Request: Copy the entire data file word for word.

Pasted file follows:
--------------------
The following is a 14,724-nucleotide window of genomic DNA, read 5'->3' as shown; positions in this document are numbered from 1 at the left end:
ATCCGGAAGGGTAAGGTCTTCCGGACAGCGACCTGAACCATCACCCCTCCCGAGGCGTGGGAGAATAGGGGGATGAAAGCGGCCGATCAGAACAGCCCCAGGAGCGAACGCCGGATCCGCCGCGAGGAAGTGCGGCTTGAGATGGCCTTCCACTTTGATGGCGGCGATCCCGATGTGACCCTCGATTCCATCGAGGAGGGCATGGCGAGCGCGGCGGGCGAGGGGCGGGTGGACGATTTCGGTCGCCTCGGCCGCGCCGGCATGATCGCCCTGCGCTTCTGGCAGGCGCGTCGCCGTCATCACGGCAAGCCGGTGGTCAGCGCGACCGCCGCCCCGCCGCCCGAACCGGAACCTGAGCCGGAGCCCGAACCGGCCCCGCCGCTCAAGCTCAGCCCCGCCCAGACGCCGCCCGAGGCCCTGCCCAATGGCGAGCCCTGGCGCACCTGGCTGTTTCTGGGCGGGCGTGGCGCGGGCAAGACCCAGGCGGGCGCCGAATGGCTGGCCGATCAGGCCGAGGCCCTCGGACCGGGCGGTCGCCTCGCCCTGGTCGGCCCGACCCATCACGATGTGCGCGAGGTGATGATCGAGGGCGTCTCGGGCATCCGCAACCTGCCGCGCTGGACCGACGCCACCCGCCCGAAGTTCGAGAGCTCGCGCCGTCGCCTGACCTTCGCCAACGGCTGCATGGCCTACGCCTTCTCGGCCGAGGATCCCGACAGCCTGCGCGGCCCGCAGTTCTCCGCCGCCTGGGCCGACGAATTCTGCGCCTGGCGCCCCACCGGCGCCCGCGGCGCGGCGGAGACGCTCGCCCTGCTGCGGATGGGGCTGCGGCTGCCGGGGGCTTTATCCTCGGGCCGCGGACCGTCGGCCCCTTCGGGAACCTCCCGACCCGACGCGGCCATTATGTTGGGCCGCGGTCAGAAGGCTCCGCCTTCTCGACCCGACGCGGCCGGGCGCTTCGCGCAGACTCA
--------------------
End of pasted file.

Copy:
The following is a 14,724-nucleotide window of genomic DNA, read 5'->3' as shown; positions in this document are numbered from 1 at the left end:
ATCCGGAAGGGTAAGGTCTTCCGGACAGCGACCTGAACCATCACCCCTCCCGAGGCGTGGGAGAATAGGGGGATGAAAGCGGCCGATCAGAACAGCCCCAGGAGCGAACGCCGGATCCGCCGCGAGGAAGTGCGGCTTGAGATGGCCTTCCACTTTGATGGCGGCGATCCCGATGTGACCCTCGATTCCATCGAGGAGGGCATGGCGAGCGCGGCGGGCGAGGGGCGGGTGGACGATTTCGGTCGCCTCGGCCGCGCCGGCATGATCGCCCTGCGCTTCTGGCAGGCGCGTCGCCGTCATCACGGCAAGCCGGTGGTCAGCGCGACCGCCGCCCCGCCGCCCGAACCGGAACCTGAGCCGGAGCCCGAACCGGCCCCGCCGCTCAAGCTCAGCCCCGCCCAGACGCCGCCCGAGGCCCTGCCCAATGGCGAGCCCTGGCGCACCTGGCTGTTTCTGGGCGGGCGTGGCGCGGGCAAGACCCAGGCGGGCGCCGAATGGCTGGCCGATCAGGCCGAGGCCCTCGGACCGGGCGGTCGCCTCGCCCTGGTCGGCCCGACCCATCACGATGTGCGCGAGGTGATGATCGAGGGCGTCTCGGGCATCCGCAACCTGCCGCGCTGGACCGACGCCACCCGCCCGAAGTTCGAGAGCTCGCGCCGTCGCCTGACCTTCGCCAACGGCTGCATGGCCTACGCCTTCTCGGCCGAGGATCCCGACAGCCTGCGCGGCCCGCAGTTCTCCGCCGCCTGGGCCGACGAATTCTGCGCCTGGCGCCCCACCGGCGCCCGCGGCGCGGCGGAGACGCTCGCCCTGCTGCGGATGGGGCTGCGGCTGCCGGGGGCTTTATCCTCGGGCCGCGGACCGTCGGCCCCTTCGGGAACCTCCCGACCCGACGCGGCCATTATGTTGGGCCGCGGTCAGAAGGCTCCGCCTTCTCGACCCGACGCGGCCGGGCGCTTCGCGCAGACTCA